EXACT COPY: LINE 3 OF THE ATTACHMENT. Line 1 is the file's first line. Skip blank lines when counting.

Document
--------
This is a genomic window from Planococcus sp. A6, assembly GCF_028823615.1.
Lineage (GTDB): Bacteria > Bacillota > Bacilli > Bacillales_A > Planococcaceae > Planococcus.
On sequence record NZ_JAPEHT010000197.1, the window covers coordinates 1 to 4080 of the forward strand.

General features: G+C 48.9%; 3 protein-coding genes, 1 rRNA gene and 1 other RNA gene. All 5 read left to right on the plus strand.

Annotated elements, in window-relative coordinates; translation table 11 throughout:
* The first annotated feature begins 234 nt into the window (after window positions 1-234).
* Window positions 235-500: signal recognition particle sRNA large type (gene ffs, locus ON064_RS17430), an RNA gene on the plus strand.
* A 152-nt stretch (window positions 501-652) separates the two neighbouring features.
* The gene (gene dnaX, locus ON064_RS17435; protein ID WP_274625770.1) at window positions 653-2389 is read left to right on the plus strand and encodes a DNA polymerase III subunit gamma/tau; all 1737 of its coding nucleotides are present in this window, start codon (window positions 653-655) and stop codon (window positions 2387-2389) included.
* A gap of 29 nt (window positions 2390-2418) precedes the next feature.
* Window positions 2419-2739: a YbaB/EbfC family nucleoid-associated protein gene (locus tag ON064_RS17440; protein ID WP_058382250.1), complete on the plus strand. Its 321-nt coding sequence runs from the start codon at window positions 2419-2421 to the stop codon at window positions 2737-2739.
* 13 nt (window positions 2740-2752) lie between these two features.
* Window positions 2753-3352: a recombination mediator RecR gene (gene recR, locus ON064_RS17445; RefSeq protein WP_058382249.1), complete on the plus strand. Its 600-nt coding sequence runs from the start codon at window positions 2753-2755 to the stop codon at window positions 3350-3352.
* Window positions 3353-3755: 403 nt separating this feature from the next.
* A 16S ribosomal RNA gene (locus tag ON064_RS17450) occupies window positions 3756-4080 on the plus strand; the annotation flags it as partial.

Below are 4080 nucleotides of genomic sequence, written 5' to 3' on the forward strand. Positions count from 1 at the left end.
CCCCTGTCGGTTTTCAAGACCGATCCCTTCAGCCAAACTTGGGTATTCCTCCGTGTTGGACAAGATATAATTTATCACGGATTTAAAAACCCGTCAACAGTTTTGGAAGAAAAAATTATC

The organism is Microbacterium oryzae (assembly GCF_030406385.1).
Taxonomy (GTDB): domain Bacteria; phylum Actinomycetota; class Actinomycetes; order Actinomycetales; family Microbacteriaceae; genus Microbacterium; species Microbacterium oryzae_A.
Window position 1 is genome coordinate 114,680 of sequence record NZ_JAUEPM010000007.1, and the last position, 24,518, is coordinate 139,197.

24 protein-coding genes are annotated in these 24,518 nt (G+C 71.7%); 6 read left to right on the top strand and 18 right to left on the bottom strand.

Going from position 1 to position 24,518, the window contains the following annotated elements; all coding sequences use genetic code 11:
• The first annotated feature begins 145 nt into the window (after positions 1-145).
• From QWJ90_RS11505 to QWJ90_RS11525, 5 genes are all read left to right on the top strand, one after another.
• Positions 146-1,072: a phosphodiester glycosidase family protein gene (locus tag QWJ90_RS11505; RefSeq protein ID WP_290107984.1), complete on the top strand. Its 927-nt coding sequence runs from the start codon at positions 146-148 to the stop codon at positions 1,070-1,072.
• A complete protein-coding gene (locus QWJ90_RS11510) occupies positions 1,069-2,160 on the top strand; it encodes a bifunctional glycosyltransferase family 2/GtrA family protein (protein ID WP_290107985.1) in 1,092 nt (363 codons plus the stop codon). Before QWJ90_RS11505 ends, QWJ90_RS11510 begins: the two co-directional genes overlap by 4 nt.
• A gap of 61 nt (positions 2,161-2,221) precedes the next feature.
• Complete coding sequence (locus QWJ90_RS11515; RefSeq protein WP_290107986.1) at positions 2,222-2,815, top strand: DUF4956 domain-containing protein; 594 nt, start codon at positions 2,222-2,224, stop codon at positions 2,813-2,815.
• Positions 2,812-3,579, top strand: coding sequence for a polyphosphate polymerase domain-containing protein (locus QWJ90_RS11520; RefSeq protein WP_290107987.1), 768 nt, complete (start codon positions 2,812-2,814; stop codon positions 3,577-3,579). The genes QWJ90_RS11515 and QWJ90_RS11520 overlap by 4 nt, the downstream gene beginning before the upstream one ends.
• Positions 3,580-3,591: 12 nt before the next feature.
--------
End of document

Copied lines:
On sequence record NZ_JAPEHT010000197.1, the window covers coordinates 1 to 4080 of the forward strand.